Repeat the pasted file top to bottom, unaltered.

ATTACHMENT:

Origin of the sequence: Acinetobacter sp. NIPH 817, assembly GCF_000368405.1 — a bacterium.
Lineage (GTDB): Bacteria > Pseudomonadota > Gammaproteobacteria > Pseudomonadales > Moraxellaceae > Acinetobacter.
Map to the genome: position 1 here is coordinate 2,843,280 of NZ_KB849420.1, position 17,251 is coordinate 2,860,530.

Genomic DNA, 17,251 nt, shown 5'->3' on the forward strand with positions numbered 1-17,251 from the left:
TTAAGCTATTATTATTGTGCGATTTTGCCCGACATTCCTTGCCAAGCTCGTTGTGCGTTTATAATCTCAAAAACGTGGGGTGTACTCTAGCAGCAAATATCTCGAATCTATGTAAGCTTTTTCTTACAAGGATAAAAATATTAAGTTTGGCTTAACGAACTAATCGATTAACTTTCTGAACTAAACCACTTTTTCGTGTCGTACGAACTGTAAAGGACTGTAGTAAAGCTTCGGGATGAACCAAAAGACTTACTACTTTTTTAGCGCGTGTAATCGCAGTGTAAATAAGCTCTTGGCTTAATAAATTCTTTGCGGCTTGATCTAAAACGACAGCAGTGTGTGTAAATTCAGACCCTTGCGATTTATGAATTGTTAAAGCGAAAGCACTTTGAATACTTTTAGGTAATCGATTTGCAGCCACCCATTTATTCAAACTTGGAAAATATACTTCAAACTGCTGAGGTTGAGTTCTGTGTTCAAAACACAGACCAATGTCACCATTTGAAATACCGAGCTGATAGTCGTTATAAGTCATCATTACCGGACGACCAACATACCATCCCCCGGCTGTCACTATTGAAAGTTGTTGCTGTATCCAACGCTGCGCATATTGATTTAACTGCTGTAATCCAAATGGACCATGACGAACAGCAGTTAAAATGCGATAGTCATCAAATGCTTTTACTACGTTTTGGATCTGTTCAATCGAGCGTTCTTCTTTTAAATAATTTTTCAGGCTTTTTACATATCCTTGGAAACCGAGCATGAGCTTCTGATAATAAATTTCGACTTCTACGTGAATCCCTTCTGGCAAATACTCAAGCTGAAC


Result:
Origin of the sequence: Acinetobacter sp. NIPH 817, assembly GCF_000368405.1 — a bacterium.
Lineage (GTDB): Bacteria > Pseudomonadota > Gammaproteobacteria > Pseudomonadales > Moraxellaceae > Acinetobacter.
Map to the genome: position 1 here is coordinate 2,843,280 of NZ_KB849420.1, position 17,251 is coordinate 2,860,530.

Genomic DNA, 17,251 nt, shown 5'->3' on the forward strand with positions numbered 1-17,251 from the left:
TTAAGCTATTATTATTGTGCGATTTTGCCCGACATTCCTTGCCAAGCTCGTTGTGCGTTTATAATCTCAAAAACGTGGGGTGTACTCTAGCAGCAAATATCTCGAATCTATGTAAGCTTTTTCTTACAAGGATAAAAATATTAAGTTTGGCTTAACGAACTAATCGATTAACTTTCTGAACTAAACCACTTTTTCGTGTCGTACGAACTGTAAAGGACTGTAGTAAAGCTTCGGGATGAACCAAAAGACTTACTACTTTTTTAGCGCGTGTAATCGCAGTGTAAATAAGCTCTTGGCTTAATAAATTCTTTGCGGCTTGATCTAAAACGACAGCAGTGTGTGTAAATTCAGACCCTTGCGATTTATGAATTGTTAAAGCGAAAGCACTTTGAATACTTTTAGGTAATCGATTTGCAGCCACCCATTTATTCAAACTTGGAAAATATACTTCAAACTGCTGAGGTTGAGTTCTGTGTTCAAAACACAGACCAATGTCACCATTTGAAATACCGAGCTGATAGTCGTTATAAGTCATCATTACCGGACGACCAACATACCATCCCCCGGCTGTCACTATTGAAAGTTGTTGCTGTATCCAACGCTGCGCATATTGATTTAACTGCTGTAATCCAAATGGACCATGACGAACAGCAGTTAAAATGCGATAGTCATCAAATGCTTTTACTACGTTTTGGATCTGTTCAATCGAGCGTTCTTCTTTTAAATAATTTTTCAGGCTTTTTACATATCCTTGGAAACCGAGCATGAGCTTCTGATAATAAATTTCGACTTCTACGTGAATCCCTTCTGGCAAATACTCAAGCTGAAC